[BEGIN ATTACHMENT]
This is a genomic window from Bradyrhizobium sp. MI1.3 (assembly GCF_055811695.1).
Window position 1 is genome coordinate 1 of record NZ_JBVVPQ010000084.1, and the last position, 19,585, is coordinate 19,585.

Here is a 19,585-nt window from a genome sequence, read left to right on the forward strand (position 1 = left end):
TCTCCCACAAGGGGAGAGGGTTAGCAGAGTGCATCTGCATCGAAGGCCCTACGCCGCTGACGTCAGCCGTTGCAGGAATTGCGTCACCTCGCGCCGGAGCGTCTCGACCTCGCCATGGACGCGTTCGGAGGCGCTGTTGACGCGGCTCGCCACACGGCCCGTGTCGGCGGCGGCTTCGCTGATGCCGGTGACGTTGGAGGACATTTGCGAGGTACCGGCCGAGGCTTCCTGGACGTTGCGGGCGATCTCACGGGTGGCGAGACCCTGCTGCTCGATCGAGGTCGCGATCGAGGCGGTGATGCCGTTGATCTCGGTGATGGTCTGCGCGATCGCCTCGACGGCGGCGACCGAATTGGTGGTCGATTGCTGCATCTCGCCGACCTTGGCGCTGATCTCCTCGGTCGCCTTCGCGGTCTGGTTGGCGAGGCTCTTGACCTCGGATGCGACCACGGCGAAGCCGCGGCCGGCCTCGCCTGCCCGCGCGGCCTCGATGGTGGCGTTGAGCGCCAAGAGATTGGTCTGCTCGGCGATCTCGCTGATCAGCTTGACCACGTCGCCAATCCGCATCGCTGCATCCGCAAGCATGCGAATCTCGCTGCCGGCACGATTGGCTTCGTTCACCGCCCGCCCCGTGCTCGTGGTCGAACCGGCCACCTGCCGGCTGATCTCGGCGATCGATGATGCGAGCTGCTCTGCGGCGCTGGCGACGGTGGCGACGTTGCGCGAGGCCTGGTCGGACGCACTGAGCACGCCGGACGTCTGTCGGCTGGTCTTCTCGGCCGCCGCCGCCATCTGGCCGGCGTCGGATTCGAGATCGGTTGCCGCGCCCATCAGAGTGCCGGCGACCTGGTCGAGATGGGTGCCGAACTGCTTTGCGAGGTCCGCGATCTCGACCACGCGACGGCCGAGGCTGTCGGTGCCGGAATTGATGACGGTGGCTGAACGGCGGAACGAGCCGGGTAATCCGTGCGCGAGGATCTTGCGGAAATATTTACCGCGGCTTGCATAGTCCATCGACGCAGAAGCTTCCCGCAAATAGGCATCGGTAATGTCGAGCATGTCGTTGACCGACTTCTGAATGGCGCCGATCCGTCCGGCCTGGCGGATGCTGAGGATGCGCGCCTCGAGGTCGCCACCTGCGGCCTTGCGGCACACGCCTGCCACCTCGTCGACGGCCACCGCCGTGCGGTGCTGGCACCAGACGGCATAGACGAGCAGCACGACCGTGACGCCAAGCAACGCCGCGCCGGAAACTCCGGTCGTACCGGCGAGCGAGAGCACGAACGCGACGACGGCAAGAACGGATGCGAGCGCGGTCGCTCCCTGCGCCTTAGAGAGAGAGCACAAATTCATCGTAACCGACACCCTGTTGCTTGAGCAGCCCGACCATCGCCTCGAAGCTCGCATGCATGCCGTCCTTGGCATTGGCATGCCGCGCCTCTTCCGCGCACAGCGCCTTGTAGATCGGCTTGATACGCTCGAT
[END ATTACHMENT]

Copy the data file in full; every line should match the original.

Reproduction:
This is a genomic window from Bradyrhizobium sp. MI1.3 (assembly GCF_055811695.1).
Window position 1 is genome coordinate 1 of record NZ_JBVVPQ010000084.1, and the last position, 19,585, is coordinate 19,585.

Here is a 19,585-nt window from a genome sequence, read left to right on the forward strand (position 1 = left end):
TCTCCCACAAGGGGAGAGGGTTAGCAGAGTGCATCTGCATCGAAGGCCCTACGCCGCTGACGTCAGCCGTTGCAGGAATTGCGTCACCTCGCGCCGGAGCGTCTCGACCTCGCCATGGACGCGTTCGGAGGCGCTGTTGACGCGGCTCGCCACACGGCCCGTGTCGGCGGCGGCTTCGCTGATGCCGGTGACGTTGGAGGACATTTGCGAGGTACCGGCCGAGGCTTCCTGGACGTTGCGGGCGATCTCACGGGTGGCGAGACCCTGCTGCTCGATCGAGGTCGCGATCGAGGCGGTGATGCCGTTGATCTCGGTGATGGTCTGCGCGATCGCCTCGACGGCGGCGACCGAATTGGTGGTCGATTGCTGCATCTCGCCGACCTTGGCGCTGATCTCCTCGGTCGCCTTCGCGGTCTGGTTGGCGAGGCTCTTGACCTCGGATGCGACCACGGCGAAGCCGCGGCCGGCCTCGCCTGCCCGCGCGGCCTCGATGGTGGCGTTGAGCGCCAAGAGATTGGTCTGCTCGGCGATCTCGCTGATCAGCTTGACCACGTCGCCAATCCGCATCGCTGCATCCGCAAGCATGCGAATCTCGCTGCCGGCACGATTGGCTTCGTTCACCGCCCGCCCCGTGCTCGTGGTCGAACCGGCCACCTGCCGGCTGATCTCGGCGATCGATGATGCGAGCTGCTCTGCGGCGCTGGCGACGGTGGCGACGTTGCGCGAGGCCTGGTCGGACGCACTGAGCACGCCGGACGTCTGTCGGCTGGTCTTCTCGGCCGCCGCCGCCATCTGGCCGGCGTCGGATTCGAGATCGGTTGCCGCGCCCATCAGAGTGCCGGCGACCTGGTCGAGATGGGTGCCGAACTGCTTTGCGAGGTCCGCGATCTCGACCACGCGACGGCCGAGGCTGTCGGTGCCGGAATTGATGACGGTGGCTGAACGGCGGAACGAGCCGGGTAATCCGTGCGCGAGGATCTTGCGGAAATATTTACCGCGGCTTGCATAGTCCATCGACGCAGAAGCTTCCCGCAAATAGGCATCGGTAATGTCGAGCATGTCGTTGACCGACTTCTGAATGGCGCCGATCCGTCCGGCCTGGCGGATGCTGAGGATGCGCGCCTCGAGGTCGCCACCTGCGGCCTTGCGGCACACGCCTGCCACCTCGTCGACGGCCACCGCCGTGCGGTGCTGGCACCAGACGGCATAGACGAGCAGCACGACCGTGACGCCAAGCAACGCCGCGCCGGAAACTCCGGTCGTACCGGCGAGCGAGAGCACGAACGCGACGACGGCAAGAACGGATGCGAGCGCGGTCGCTCCCTGCGCCTTAGAGAGAGAGCACAAATTCATCGTAACCGACACCCTGTTGCTTGAGCAGCCCGACCATCGCCTCGAAGCTCGCATGCATGCCGTCCTTGGCATTGGCATGCCGCGCCTCTTCCGCGCACAGCGCCTTGTAGATCGGCTTGATACGCTCGAT